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Strong character! Part 2.


- Let's proceed to your chess career. How many times did you play in the finals of the USSR Championshoip?

- I participated in the USSR finals three times - in the 28th Championship in Moscow (1961), and the 36th in Alma Ata (1969), when A.Zaitsev became champion. And I also played in 1967, when the final was conducted on the Swiss system.

- And when did you become a Master?

- I fulfilled the Master norm in the annual Tournament of Young Masters. Spassky won there, Polugaevsky took the second place, and I was third. I was in decent company; I beat Lev and drew with Boris. Generally speaking, I could have already fulfilled the Master norm at Sverdlovsk in 1951. I should have won the critical game, but at the adjournment I did not write down the strongest move and the result was a draw. Afterwards E.Geller, who played in that tournament, showed me how the game could nevertheless have been won. He possessed a colossal tactical insight!

- And what was the atmosphere of those Championships?

- The 28th Final was notable in that it was a Zonal Tournament for the World Championship. Petrosian became the champion there... In that event there played many outstanding chessplayers - D.Bronstein, V.Simagin, B.Spassky, L.Stein... Incidentally, Boris Spassky should have qualified for the Interzonal. But he lost the decisive game against L.Stein, he resigned in a position which, they say, Stein did not know to win! I.Z.Bondarevsky helped him at that tournament.

- And who helped you?

- I had as my trainer A.Korelov. He helped me in the analysis of adjourned games, and in preparing for the following games. I submitted my best ending with Omsk chessplayer V.Tarasov for a prize. Korelov analysed the ending magnificently, and I consider this ending to be better than that for which V.Smyslov received a special prize. I am sure he was paid a tribute of respect as World Champion. I offer readers themselves to understand the subtleties of this ending. A.Korelov found a winning position, and I found the way to achieve it! It is necessary to create "a triple zugzwang".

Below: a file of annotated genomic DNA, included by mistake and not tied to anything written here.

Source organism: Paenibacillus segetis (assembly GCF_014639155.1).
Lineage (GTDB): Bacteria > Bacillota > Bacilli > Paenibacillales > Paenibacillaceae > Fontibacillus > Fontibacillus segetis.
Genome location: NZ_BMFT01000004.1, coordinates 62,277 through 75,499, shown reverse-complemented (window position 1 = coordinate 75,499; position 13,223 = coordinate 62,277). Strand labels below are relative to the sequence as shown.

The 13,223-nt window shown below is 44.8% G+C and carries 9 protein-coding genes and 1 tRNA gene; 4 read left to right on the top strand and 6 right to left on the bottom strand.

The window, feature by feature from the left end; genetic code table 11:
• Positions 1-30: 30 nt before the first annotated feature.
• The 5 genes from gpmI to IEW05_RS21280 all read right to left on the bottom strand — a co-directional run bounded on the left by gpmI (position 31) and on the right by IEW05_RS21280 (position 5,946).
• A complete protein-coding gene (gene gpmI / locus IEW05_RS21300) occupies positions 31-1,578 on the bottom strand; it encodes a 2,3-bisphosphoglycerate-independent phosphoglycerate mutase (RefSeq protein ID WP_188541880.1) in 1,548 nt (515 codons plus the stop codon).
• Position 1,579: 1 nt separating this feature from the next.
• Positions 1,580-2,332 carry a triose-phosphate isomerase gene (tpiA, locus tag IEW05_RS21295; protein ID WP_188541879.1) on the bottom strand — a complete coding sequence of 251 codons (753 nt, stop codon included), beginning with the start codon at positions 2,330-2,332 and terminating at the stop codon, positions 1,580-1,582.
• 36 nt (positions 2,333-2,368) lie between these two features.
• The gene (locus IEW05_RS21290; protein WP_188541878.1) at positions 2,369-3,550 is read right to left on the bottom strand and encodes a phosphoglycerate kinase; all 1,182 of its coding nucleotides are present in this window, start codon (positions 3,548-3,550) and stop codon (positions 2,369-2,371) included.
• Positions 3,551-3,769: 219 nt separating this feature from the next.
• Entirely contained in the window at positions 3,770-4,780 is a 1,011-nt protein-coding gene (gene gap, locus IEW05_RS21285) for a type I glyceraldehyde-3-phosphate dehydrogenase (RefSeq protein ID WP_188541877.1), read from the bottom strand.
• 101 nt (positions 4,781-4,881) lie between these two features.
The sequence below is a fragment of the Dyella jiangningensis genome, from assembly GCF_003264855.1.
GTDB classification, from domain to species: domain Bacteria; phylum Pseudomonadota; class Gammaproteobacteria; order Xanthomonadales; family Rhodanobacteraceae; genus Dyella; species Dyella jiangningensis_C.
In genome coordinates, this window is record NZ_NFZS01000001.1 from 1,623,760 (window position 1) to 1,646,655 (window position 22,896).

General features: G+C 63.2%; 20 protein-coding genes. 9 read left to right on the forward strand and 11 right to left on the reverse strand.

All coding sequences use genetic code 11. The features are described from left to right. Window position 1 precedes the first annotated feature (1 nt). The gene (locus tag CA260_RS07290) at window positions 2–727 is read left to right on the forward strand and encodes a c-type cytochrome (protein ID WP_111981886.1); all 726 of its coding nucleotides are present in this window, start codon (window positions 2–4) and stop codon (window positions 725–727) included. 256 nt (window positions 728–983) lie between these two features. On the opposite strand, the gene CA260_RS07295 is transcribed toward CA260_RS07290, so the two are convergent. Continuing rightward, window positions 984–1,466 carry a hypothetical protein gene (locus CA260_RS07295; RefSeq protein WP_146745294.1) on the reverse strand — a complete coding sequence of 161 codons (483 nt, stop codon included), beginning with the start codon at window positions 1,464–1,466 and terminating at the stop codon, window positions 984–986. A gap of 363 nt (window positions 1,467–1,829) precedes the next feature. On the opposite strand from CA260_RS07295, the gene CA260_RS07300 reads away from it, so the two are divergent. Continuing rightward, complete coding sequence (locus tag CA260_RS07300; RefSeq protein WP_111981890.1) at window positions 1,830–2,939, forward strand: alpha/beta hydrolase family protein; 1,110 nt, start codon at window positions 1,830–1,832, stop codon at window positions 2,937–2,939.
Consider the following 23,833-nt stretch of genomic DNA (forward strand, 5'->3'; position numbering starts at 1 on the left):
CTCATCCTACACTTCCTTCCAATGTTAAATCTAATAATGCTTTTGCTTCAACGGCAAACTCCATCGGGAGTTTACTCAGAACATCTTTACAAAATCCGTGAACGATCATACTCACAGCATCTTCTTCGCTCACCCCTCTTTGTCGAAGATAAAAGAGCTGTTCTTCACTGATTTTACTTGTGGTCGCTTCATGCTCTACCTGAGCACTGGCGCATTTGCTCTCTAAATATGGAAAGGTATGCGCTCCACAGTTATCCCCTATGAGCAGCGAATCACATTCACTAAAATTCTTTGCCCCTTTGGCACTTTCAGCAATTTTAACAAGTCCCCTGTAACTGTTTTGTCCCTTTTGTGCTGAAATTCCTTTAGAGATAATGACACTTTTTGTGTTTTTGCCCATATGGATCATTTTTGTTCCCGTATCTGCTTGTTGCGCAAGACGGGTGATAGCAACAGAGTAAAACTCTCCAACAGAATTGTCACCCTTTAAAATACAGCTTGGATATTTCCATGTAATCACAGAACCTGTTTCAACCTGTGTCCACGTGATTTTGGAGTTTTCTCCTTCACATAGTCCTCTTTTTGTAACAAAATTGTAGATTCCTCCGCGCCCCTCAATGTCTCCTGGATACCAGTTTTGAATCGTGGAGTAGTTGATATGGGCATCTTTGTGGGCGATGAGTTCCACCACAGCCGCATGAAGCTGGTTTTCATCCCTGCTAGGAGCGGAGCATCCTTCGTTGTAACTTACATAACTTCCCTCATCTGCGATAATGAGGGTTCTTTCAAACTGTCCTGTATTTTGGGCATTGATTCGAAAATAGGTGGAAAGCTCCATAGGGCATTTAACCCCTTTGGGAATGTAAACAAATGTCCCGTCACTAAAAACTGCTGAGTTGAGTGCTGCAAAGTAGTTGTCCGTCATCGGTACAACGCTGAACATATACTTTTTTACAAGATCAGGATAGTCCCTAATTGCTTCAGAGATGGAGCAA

A.Cherepkov - V.Tarasov C92

28-th championship, Moscow, 1961.

1.e4 e5 2.Nf3 Nc6 3.Bb5 a6 4.Ba4 Nf6 5.0-0 Be7 6.Re1 b5 7.Bb3 d6 8.c3 0-0 9.h3 Be6 10.d4 Bxb3 11.axb3 Qd7 12.d5 Nd8 13.c4 c6 14.Nc3 b4 15.dxc6 Qxc6 16.Nd5 Nxd5 17.cxd5 Qb5 18.Qe2 Nb7 19.Be3 Na5 20.Nd2 Rfb8 21.Kf1 Bd8 22.Ra2 Rb7 23.Rea1 Kf8 24.Qxb5 Rxb5 25.Ke2 Ke7 26.Kd1 Kd7 27.Ra4 Rab8 28.Kc2 Rc8+ 29.Kd3 f5 30.f3 g6 31.R1a2 Bc7 32.Ra1 Bd8 33.g4 f4 34.Bf2 h6 35.h4 Bc7 36.Rc1 Ra8 37.Kc2 Rc8 38.Kb1 Ra8 39.Ka2 Rab8 40.Nc4 Ra8 41.Nxa5 Bxa5

42.Rc6 Bd8 43.Raxa6 Rxa6+ 44.Rxa6 Ra5+ 45.Rxa5 Bxa5

The only winning move, otherwise Black himself plays :h6-h5, fixing the white Pawn at h4.

46... g5 47.Kb1 Kc7 48.Kc2 Kb7 49.Kd3 Bd8 50.Kc4 Ka6 51.Be1 Bf6 52.Bxb4 Be7 53.Bc3 Bf6 54.Kb4 Be7 55.Ka4 Bd8 56.Bd2 Bb6 57.Be1 Bd8 58.Bc3!
Thus, the problem is solved, Black has the move!

58...Bb6 59.Kb4 Ba7 60.Kc4 Kb6 61.Bd2 Ka6 62.Be1 Bb8 63.Bc3 Kb6 64.Kb4!
The final part of White's plan: the Bishop gets to a5 (or b4) and Black is in Zugzwang!

64... Bc7 65.Ka4 Kc5 66.Ba5 Bb8 67.Bd8 Kd4 68.Bxg5 Ke3 69.Bxh6 Kxf3 70.g5 Kxe4 71.g6 f3 72.g7 f2 73.g8Q f1Q 74.Qxb8 1-0

- And what game do you consider to be your best ever?

- I don't know. There were quite a member of interesting games and combinations...Here, for example, I managed to carry out a beautiful combination in the Moscow v Leningrad match against Yu.Averbakh. I myself like this combination very much. I felt flattered that Tal -who happened to be present at that match in 1960 - admitted that he didn't see this combination...